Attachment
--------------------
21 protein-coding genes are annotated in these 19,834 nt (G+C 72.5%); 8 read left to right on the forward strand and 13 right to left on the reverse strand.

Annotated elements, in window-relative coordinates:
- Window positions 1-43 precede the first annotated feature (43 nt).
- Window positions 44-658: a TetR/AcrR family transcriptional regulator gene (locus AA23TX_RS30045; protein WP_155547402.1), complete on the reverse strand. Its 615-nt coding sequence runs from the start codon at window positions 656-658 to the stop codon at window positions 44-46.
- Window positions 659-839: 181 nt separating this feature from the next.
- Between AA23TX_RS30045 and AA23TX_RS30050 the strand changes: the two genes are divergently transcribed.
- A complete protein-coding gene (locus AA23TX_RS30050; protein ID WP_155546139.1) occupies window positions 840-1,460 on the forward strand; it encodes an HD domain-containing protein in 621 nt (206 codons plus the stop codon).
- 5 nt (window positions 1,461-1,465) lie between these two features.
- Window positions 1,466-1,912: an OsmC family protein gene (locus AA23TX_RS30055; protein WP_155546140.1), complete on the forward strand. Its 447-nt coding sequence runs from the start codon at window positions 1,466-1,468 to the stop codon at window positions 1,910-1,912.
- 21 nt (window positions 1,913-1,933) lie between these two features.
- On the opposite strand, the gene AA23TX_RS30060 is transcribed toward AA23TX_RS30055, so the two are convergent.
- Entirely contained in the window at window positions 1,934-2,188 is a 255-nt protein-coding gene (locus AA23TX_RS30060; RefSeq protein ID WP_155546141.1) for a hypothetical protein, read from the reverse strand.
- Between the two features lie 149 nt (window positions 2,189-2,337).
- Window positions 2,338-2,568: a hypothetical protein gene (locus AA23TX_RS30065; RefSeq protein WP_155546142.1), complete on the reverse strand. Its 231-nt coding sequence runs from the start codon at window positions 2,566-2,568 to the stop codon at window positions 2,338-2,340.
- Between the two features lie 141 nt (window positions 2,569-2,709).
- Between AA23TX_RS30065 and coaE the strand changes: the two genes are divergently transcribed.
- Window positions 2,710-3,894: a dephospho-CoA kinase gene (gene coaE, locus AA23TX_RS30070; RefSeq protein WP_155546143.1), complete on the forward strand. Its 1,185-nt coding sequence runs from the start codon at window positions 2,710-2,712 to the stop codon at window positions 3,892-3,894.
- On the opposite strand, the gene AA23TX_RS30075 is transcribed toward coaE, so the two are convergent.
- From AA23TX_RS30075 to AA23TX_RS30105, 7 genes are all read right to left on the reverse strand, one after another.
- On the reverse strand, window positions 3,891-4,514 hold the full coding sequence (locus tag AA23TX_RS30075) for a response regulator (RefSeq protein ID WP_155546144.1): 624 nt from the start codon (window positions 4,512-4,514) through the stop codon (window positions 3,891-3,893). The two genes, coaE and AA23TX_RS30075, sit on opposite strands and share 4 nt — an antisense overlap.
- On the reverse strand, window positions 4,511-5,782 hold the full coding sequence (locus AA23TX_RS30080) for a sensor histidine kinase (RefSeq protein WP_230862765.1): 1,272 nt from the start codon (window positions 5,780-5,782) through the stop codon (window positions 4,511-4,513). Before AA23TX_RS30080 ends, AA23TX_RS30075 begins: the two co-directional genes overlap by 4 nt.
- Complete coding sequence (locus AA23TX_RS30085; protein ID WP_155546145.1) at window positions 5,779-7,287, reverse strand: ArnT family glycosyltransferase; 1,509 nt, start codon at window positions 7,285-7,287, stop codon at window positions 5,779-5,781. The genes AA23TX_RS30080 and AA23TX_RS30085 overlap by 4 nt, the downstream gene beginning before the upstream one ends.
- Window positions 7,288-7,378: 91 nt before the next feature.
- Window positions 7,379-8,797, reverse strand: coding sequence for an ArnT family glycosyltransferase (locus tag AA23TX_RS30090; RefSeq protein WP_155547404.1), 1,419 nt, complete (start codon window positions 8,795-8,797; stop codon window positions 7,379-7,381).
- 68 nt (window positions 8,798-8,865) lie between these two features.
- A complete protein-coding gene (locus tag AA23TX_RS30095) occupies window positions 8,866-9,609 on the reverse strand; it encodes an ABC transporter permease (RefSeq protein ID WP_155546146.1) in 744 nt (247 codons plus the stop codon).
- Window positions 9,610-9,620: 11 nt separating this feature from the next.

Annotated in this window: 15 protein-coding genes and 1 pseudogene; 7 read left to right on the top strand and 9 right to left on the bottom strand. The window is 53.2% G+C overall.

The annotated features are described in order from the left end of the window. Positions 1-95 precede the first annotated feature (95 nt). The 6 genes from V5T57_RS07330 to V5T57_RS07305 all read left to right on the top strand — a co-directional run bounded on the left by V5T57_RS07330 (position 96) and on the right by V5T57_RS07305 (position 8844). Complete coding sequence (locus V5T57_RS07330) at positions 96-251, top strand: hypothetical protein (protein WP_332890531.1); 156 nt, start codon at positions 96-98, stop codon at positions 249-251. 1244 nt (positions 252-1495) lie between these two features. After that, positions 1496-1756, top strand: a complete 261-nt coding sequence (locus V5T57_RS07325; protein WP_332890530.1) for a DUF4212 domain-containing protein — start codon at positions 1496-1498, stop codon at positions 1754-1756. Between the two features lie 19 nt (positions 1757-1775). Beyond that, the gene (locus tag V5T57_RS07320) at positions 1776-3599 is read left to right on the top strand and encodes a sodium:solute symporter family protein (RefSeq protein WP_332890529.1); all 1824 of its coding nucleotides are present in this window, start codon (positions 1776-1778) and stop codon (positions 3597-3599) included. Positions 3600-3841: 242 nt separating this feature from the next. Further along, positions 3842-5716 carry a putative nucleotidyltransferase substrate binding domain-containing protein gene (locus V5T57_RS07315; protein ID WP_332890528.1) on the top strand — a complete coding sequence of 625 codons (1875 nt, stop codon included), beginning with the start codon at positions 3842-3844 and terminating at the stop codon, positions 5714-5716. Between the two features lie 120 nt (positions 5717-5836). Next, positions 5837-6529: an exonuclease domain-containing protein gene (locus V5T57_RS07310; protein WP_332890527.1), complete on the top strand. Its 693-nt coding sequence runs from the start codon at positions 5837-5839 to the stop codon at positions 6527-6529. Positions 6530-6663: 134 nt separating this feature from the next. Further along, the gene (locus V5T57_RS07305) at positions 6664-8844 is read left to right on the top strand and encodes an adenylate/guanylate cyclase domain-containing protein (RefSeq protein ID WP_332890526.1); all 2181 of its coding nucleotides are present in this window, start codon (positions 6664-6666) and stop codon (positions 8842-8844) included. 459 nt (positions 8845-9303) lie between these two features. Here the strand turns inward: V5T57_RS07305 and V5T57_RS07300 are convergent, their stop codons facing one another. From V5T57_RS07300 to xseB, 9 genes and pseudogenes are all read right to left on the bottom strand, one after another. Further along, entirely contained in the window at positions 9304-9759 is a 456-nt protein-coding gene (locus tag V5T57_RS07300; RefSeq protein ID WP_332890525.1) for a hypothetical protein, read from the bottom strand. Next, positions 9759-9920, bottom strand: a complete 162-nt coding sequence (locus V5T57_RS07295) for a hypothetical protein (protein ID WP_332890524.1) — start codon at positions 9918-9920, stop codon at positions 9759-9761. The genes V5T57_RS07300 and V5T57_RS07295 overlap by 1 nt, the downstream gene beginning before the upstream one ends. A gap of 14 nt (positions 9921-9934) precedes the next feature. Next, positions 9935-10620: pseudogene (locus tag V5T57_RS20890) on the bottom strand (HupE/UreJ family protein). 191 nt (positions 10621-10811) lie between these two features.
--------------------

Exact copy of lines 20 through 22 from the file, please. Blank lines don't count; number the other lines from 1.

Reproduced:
- On the reverse strand, window positions 3,891-4,514 hold the full coding sequence (locus tag AA23TX_RS30075) for a response regulator (RefSeq protein ID WP_155546144.1): 624 nt from the start codon (window positions 4,512-4,514) through the stop codon (window positions 3,891-3,893). The two genes, coaE and AA23TX_RS30075, sit on opposite strands and share 4 nt — an antisense overlap.
- On the reverse strand, window positions 4,511-5,782 hold the full coding sequence (locus AA23TX_RS30080) for a sensor histidine kinase (RefSeq protein WP_230862765.1): 1,272 nt from the start codon (window positions 5,780-5,782) through the stop codon (window positions 4,511-4,513). Before AA23TX_RS30080 ends, AA23TX_RS30075 begins: the two co-directional genes overlap by 4 nt.
- Complete coding sequence (locus AA23TX_RS30085; protein ID WP_155546145.1) at window positions 5,779-7,287, reverse strand: ArnT family glycosyltransferase; 1,509 nt, start codon at window positions 7,285-7,287, stop codon at window positions 5,779-5,781. The genes AA23TX_RS30080 and AA23TX_RS30085 overlap by 4 nt, the downstream gene beginning before the upstream one ends.